An example for use might be to pose a problem to college students such as: I have a woman, Nancy who is in her 40′s, grew up in an urban environment in the South and is overweight. Nancy now lives in the north and is dealing with infertility issues which subsequently has made her question her self worth and has effected her overall self esteem. What health behavior models might we use to help Nancy when considering an educational intervention?
For our middle school STI lesson we could use something like as follows: John is showing no symptoms of an STI, however he is contacted by former partner, Suzanne. Suzanne thinks she has an STI because she is experiencing discharge and itching. What might Suzanne be experiencing? What advice would you give to John if he came to you to talk about it?
Both of these scenarios deal with a posed problem or question, both have open ended options as “solutions.” And depending on how students or groups view the situation, they might hypothesize different things. This helps students to solidify concepts as well as evaluate and analyze the data given thus helping to strengthen their critical thinking skills around sexuality.
Lastly, we’ll talk about an instructional model called Jigsaw. I really like this model because I enjoy having students take on the role of educator from time to time. I think it allows for them to feel like experts at something and creates a sense of autonomy. Jigsaw requires students to do research on a topic area and present it to the class in some form or another. This also can be done in a variety of ways. It can be through giving students reading assignments to present to the class, presenting in some form, creating a movie or performing a learned skill, the possibilities almost seem endless. This kind of assignment can allow for creativity, it also builds a feeling of trust or interdependence upon each other in the classroom, in addition to it helping students to feel more comfortable presenting.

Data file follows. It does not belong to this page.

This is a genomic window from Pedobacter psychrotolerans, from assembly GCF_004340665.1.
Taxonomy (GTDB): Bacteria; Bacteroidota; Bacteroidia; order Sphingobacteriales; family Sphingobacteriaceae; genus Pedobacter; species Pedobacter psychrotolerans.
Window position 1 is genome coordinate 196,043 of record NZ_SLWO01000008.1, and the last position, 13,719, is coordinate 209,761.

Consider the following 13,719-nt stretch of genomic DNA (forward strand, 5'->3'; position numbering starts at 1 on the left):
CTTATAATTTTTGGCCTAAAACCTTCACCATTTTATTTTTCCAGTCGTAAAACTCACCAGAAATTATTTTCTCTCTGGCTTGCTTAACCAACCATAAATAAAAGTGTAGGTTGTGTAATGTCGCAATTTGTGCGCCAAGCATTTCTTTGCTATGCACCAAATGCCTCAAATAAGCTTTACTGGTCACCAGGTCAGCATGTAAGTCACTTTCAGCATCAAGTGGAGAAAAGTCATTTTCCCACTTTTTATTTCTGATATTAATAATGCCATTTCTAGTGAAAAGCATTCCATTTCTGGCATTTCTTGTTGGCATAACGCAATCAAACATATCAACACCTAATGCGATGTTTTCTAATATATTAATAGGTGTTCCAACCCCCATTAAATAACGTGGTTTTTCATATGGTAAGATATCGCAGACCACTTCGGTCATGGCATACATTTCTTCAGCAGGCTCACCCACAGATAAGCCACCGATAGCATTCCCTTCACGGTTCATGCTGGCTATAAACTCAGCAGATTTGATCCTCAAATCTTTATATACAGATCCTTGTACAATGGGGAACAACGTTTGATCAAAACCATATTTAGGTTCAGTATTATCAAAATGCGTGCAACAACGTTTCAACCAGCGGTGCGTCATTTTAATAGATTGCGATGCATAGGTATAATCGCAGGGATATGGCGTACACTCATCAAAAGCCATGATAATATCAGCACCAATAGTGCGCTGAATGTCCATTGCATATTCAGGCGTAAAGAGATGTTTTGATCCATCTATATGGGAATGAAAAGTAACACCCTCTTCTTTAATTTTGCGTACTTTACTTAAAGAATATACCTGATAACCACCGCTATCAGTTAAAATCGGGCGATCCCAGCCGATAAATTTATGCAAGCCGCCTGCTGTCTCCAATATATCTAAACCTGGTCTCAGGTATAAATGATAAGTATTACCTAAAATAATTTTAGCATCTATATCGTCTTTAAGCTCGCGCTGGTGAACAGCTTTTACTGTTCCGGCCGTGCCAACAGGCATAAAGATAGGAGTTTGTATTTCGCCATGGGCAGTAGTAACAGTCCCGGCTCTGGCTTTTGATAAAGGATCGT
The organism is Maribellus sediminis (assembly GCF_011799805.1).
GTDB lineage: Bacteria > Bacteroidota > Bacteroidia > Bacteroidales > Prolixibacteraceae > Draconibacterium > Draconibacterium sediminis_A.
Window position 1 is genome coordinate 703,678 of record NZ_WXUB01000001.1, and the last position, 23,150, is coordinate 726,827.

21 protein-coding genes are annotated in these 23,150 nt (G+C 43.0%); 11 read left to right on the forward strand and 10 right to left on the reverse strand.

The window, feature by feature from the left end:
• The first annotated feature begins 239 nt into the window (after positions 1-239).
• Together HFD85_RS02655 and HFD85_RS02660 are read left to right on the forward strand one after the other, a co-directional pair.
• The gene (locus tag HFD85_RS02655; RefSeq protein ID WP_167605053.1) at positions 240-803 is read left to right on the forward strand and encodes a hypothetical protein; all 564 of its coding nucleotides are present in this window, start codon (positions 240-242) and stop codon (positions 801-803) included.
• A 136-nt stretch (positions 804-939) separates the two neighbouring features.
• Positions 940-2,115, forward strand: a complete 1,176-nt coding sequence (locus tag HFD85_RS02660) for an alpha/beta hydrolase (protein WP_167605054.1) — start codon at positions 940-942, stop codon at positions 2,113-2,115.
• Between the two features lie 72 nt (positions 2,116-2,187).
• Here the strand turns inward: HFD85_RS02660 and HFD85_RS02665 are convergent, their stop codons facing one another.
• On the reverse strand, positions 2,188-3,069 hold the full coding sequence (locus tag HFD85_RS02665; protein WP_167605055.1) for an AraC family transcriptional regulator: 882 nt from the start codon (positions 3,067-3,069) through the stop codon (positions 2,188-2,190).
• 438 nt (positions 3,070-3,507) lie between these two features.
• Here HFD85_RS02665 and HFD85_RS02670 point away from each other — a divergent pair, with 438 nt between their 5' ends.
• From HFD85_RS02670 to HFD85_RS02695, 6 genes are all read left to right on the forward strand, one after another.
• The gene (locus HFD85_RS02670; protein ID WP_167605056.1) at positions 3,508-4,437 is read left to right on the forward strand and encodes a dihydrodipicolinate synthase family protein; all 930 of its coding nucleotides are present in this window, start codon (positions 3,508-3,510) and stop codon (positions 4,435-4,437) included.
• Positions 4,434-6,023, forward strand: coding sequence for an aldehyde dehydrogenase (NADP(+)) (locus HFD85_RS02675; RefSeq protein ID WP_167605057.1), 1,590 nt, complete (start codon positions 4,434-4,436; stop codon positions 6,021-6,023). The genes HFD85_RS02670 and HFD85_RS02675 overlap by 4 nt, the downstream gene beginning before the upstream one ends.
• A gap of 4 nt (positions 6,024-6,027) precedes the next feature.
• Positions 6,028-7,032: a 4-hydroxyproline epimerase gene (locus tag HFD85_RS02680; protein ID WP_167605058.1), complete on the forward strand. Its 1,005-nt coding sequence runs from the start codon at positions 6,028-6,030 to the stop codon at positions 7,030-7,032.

Currently, in a class that I am taking, I have been assigned a group and we are to present a lesson plan to our class. This is an example of a jigsaw assignment. We will be teaching the class a concept in sexuality of our choosing and the class will give us feedback as to our presentation style, methodology, speaking skills, etc. The assignment in itself is not so much about the content we teach, but rather how we are teaching and how effective our chosen methodology is.
There is research out there on jigsaw and other cooperative learning techniques and its effectiveness in teaching science. This could really assist in teaching biology as it relates to sexuality as well.
There are many other styles of educating students, some I’ve found more useful than others when discussing sexuality. Perhaps a future post will be about sexuality education bloopers: what hasn’t worked so well. As important as it is to know what works, it’s just as important to have a blooper or two, otherwise how would we learn? I hope this has helped some of you out there in the blogosphere! Please feel free to write me with questions or your thoughts on educational methodology in teaching sexuality!